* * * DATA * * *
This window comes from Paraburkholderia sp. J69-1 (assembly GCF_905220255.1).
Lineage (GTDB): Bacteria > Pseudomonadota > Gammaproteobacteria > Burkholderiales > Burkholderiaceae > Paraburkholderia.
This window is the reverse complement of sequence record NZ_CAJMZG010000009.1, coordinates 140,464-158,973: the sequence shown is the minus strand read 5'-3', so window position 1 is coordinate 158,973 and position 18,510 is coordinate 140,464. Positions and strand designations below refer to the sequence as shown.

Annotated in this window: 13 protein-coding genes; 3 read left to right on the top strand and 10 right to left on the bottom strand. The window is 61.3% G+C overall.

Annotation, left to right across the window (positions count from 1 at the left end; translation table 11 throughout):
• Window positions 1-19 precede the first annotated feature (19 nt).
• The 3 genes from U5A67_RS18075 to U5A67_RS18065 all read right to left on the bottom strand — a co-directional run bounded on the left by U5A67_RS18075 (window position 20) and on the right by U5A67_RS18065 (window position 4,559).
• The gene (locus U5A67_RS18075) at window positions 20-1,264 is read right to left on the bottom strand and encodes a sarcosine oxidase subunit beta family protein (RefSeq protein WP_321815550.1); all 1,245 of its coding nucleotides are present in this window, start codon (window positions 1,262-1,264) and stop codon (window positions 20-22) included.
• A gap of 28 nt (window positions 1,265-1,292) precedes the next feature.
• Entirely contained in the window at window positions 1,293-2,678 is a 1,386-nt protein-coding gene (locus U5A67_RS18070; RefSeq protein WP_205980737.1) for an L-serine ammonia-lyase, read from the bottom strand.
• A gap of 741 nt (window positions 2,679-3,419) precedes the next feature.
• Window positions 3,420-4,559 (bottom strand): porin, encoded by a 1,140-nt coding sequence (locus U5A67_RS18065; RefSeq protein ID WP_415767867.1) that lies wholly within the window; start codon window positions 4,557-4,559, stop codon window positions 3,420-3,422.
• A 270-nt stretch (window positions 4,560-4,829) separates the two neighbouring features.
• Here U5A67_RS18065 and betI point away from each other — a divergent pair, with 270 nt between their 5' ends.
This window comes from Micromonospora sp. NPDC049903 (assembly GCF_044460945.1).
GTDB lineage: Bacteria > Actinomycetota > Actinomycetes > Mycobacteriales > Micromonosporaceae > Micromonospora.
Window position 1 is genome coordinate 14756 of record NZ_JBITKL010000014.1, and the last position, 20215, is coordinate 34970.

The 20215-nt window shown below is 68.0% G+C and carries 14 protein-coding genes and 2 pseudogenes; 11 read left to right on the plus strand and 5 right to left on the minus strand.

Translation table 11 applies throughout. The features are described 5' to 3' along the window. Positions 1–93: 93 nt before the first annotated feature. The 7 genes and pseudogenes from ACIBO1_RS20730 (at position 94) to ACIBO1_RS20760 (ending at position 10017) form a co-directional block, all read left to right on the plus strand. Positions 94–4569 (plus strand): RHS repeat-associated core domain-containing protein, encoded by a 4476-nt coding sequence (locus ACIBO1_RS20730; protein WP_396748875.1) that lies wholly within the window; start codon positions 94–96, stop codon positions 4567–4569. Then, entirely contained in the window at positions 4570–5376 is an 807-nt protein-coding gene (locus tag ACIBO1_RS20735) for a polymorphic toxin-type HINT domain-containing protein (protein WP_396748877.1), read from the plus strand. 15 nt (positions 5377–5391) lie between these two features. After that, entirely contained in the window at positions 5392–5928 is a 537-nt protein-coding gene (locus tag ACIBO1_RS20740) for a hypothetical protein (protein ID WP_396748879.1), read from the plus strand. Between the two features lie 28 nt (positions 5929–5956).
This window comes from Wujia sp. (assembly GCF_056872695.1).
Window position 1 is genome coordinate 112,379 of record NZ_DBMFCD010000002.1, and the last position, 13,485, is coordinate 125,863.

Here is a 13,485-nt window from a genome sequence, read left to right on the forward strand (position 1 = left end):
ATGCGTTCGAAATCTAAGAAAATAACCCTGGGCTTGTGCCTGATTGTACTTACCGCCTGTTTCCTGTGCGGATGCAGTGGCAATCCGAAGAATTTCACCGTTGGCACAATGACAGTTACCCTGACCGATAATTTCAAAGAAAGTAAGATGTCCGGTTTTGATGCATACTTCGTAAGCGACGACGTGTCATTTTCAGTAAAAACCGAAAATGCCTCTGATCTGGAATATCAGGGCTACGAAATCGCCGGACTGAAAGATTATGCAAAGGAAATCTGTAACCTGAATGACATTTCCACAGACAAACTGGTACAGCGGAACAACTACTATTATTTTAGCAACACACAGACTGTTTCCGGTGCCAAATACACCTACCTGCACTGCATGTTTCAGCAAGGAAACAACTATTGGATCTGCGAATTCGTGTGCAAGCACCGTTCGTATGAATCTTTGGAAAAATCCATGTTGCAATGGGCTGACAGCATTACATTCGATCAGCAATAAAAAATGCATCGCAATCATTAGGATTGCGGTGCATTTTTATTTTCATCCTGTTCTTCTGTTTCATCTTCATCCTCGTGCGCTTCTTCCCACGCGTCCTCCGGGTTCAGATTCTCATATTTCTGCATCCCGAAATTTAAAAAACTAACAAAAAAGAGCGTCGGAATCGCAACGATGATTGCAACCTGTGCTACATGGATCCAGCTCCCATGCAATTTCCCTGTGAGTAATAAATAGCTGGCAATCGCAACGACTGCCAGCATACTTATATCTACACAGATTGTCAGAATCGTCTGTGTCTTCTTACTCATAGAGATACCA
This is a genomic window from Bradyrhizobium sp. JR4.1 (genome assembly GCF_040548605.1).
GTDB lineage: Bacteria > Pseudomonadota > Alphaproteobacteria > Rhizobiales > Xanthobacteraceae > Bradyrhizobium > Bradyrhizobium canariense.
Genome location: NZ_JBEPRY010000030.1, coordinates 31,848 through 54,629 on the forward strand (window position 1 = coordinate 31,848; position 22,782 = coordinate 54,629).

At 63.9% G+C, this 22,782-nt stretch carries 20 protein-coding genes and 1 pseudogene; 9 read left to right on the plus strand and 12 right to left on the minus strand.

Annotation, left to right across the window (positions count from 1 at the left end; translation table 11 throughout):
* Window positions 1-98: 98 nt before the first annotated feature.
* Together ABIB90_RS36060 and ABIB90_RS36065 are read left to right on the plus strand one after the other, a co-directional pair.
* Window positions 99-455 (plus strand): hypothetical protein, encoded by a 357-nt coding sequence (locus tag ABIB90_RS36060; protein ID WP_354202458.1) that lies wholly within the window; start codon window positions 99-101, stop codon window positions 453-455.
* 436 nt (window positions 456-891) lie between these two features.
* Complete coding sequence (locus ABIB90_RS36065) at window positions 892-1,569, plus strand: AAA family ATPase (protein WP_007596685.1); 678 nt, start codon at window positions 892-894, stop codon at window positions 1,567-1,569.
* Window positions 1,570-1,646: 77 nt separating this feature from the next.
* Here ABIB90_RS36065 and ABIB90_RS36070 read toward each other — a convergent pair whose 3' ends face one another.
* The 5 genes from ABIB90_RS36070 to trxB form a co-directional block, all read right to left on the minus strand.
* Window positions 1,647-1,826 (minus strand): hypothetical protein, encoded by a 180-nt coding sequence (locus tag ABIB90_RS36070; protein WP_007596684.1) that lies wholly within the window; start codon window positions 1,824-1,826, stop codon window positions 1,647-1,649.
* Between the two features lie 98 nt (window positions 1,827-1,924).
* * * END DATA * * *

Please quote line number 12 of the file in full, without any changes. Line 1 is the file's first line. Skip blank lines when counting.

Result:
• Window positions 3,420-4,559 (bottom strand): porin, encoded by a 1,140-nt coding sequence (locus U5A67_RS18065; RefSeq protein ID WP_415767867.1) that lies wholly within the window; start codon window positions 4,557-4,559, stop codon window positions 3,420-3,422.